Figure 2. A collimated longitudinal beam from an SE-DFB laser requires no optics.

The beam exits from an aperture that is many millimeters long and hundreds of microns wide, making optical power density several orders of magnitude smaller in this laser as compared to edge emitters. As a result, we can extract very high peak powers from a single laser diode without catastrophic optical damage. We have demonstrated 312W of peak power at 1μs pulse duration from a single SE-DFB laser (see Figure 3). In pulsed operation, edge emitters are limited to several tens of watts per diode laser before the onset of facet damage. In the lateral direction, the divergence is approximately 8 degrees at full angle. Simple and inexpensive bulk cylindrical optics enable the laser beam to be fully collimated.

Figure 3. A single SE-DFB laser produces 312W of peak power.

The unique feature of SE-DFB lasers is that gratings are curved (see Figure 4). Mode control is realized through the phase of the grating. The shape of the grating is designed to make the laser cavity analogous to a classic unstable resonator so that it provides a lateral mode with good beam quality while in a wide-stripe configuration. The curved grating introduces a cylindrical wavefront in the lateral direction of the output beam. Thus, this beam appears to emanate from a narrow virtual line source even though a much wider stripe is pumped. The ratio of the pumped stripe width to the virtual line source width roughly characterizes the brightness improvement achieved by the use of the curved grating. As a result, this source is much brighter than wide-aperture edge emitters. The grating curvature also suppresses filamentation in the wavefront propagation, which is common to broad stripe lasers. By design, the laser is linearly polarized.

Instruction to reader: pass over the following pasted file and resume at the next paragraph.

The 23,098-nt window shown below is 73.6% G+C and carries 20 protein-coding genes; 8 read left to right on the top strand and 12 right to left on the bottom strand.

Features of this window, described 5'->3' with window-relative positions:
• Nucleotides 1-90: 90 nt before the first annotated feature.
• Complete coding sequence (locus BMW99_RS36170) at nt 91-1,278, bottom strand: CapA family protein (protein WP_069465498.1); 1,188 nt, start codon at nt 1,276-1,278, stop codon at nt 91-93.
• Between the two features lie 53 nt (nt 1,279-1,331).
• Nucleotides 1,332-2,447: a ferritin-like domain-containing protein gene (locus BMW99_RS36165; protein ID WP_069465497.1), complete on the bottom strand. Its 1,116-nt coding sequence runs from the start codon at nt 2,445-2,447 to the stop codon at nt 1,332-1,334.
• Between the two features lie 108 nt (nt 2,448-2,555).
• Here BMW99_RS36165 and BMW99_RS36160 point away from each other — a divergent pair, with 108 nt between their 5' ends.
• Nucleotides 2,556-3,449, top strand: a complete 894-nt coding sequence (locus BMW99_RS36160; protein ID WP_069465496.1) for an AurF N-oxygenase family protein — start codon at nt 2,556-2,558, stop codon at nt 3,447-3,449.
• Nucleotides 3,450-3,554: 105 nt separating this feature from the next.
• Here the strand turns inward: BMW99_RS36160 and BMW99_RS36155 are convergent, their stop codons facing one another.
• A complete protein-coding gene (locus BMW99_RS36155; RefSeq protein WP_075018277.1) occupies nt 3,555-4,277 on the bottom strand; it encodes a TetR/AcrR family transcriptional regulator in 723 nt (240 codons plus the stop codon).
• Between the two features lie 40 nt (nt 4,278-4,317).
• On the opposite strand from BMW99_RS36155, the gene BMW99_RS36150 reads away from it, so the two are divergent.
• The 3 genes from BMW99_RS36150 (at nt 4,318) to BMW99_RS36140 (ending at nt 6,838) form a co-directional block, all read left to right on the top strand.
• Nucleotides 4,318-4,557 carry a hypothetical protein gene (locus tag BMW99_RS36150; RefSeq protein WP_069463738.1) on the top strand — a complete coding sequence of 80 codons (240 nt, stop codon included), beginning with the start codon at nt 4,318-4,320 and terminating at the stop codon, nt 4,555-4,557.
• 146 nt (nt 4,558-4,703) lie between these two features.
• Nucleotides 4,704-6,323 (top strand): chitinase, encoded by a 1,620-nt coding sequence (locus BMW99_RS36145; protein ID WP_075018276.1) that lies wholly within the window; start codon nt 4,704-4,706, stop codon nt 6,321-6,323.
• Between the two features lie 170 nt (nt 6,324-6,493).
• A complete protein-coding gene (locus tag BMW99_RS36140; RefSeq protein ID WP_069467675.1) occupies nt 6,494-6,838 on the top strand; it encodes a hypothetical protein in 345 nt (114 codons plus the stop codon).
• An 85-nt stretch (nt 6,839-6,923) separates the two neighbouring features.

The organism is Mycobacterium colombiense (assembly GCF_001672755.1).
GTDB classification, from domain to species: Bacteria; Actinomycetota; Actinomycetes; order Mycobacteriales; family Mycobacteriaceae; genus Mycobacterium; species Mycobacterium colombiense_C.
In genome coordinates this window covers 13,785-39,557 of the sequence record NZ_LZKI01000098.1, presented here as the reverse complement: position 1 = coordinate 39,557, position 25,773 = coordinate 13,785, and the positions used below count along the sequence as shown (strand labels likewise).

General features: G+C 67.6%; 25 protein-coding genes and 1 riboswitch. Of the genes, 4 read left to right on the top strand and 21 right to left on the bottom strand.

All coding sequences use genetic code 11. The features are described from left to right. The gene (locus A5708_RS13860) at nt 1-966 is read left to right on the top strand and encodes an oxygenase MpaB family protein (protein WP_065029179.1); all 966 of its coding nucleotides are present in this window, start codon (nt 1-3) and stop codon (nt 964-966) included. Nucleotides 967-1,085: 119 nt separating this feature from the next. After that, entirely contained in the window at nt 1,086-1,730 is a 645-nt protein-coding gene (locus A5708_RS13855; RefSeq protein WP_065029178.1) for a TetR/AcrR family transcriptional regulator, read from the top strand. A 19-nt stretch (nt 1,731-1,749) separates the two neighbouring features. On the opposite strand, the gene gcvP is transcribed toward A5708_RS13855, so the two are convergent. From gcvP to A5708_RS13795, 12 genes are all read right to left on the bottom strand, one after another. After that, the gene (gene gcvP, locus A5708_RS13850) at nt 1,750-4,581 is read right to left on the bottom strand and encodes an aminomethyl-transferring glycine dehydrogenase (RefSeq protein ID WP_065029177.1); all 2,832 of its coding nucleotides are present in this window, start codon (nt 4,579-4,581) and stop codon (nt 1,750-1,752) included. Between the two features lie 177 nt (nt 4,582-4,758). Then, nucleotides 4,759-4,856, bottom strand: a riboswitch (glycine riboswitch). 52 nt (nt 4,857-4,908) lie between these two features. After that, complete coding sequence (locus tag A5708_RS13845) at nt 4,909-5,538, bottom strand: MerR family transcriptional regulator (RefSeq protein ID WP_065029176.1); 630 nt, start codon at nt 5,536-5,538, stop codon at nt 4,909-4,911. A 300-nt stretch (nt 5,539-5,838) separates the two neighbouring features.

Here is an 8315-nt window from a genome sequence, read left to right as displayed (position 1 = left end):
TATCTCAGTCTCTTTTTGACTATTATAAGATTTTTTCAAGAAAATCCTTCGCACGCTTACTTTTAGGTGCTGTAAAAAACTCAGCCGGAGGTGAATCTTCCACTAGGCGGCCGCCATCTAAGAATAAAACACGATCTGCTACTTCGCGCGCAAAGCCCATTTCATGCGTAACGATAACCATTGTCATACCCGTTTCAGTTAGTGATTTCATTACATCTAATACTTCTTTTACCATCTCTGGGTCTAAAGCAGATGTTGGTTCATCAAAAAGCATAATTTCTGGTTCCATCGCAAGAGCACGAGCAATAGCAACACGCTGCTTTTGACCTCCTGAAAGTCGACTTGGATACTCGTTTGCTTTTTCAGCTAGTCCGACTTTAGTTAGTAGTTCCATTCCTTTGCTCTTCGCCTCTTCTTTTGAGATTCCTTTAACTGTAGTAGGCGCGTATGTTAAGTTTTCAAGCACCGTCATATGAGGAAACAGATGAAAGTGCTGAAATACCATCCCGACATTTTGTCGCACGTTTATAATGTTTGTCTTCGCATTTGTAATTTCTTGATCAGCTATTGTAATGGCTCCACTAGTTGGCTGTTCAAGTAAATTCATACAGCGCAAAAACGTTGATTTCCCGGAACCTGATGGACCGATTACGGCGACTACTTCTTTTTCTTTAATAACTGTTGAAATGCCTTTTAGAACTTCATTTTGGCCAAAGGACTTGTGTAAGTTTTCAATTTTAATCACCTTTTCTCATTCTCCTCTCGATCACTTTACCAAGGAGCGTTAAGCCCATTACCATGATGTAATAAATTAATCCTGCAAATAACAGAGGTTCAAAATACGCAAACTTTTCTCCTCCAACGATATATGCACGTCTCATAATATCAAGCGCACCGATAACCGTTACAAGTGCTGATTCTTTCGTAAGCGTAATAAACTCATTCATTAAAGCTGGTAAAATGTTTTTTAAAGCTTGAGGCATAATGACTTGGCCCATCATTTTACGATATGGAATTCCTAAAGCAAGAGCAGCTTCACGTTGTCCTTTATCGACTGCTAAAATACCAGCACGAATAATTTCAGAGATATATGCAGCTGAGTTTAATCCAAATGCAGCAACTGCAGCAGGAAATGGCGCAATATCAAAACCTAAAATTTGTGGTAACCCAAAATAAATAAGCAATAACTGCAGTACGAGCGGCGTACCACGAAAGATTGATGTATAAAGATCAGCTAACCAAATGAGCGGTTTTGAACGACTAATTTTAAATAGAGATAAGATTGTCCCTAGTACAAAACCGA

Figure 4. An underside view of a curved-grating SE-DFB laser showing the central pumped stripe, grating, and absorber regions (right).

Combination of an order of magnitude higher peak power, 10-fold narrower spectral width, sixfold smaller sensitivity to temperature drift of the center wavelength, higher brightness beam quality in both directions, and linearly polarized light make the SE-DFB laser a better source for direct-diode-laser range finders. All these attributes provide a much higher signal-to-noise ratio, which translates to accessing longer distances with compact range finders. At shorter pulse durations in the range of tens of nanoseconds, these lasers are expected to produce even higher peak powers. In the future, we intend to extend this architecture to eye-safer wavelengths.

Manoj Kanskar
Alfalight, Inc.
Madison, WI

Manoj Kanskar received his PhD in condensed matter physics. He is currently vice president of research and development at Alfalight, where he is spearheading development of high-power, high-efficiency, and high-brightness laser diodes, fiber lasers, and diode-pumped solid-state lasers. He has over 20 years of experience in photonics, optoelectronics, and high-power laser systems.